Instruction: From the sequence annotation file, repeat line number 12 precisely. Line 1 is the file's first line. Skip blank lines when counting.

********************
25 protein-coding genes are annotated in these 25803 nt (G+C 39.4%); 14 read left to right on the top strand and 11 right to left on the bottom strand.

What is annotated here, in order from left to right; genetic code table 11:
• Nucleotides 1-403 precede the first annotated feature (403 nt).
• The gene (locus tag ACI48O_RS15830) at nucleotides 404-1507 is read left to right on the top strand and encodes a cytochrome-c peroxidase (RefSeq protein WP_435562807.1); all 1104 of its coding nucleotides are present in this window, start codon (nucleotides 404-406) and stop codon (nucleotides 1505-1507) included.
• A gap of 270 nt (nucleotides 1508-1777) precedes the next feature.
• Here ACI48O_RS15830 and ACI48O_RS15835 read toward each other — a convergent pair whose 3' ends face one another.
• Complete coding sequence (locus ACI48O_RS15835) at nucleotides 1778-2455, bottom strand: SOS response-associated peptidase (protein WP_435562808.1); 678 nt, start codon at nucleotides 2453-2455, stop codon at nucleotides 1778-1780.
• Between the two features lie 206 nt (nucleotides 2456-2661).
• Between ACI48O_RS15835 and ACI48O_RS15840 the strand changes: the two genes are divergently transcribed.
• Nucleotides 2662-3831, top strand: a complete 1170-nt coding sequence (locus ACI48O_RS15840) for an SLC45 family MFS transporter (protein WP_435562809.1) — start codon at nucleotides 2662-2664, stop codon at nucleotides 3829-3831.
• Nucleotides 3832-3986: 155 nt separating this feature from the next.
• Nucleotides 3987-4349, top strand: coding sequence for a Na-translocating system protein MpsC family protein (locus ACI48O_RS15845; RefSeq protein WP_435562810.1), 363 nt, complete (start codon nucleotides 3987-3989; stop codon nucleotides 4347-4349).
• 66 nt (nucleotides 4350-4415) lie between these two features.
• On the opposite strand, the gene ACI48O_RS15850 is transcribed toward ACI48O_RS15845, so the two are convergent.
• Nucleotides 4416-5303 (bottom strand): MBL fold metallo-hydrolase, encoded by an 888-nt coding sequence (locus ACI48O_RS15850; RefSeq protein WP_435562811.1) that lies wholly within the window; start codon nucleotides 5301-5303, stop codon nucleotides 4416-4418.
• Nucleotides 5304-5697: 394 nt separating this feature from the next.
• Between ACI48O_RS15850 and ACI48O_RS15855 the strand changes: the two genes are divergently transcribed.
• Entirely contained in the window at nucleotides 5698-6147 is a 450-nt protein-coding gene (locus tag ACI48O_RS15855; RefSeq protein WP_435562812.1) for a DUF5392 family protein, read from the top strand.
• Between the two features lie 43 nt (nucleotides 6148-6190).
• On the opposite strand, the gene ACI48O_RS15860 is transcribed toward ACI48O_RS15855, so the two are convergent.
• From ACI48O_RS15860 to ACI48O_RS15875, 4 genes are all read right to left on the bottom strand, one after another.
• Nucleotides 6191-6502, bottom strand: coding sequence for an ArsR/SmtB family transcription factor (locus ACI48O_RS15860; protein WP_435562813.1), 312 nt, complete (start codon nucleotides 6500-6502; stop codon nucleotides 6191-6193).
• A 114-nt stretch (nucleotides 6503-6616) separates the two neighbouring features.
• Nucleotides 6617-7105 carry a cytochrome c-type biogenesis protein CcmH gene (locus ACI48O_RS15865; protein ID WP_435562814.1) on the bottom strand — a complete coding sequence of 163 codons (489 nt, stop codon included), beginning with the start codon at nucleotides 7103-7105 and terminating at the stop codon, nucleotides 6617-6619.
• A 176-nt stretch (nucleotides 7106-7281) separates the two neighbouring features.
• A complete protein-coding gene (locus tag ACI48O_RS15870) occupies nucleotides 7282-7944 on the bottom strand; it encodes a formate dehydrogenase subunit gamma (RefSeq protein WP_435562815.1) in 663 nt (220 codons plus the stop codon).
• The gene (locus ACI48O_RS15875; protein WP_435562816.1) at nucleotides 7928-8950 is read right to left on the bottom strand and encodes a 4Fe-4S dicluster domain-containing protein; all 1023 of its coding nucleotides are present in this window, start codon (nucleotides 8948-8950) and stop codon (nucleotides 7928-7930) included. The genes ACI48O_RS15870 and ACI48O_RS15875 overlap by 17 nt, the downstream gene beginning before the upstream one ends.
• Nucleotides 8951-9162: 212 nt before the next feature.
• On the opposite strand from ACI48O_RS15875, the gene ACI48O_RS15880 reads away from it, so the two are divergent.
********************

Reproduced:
• Nucleotides 3987-4349, top strand: coding sequence for a Na-translocating system protein MpsC family protein (locus ACI48O_RS15845; RefSeq protein WP_435562810.1), 363 nt, complete (start codon nucleotides 3987-3989; stop codon nucleotides 4347-4349).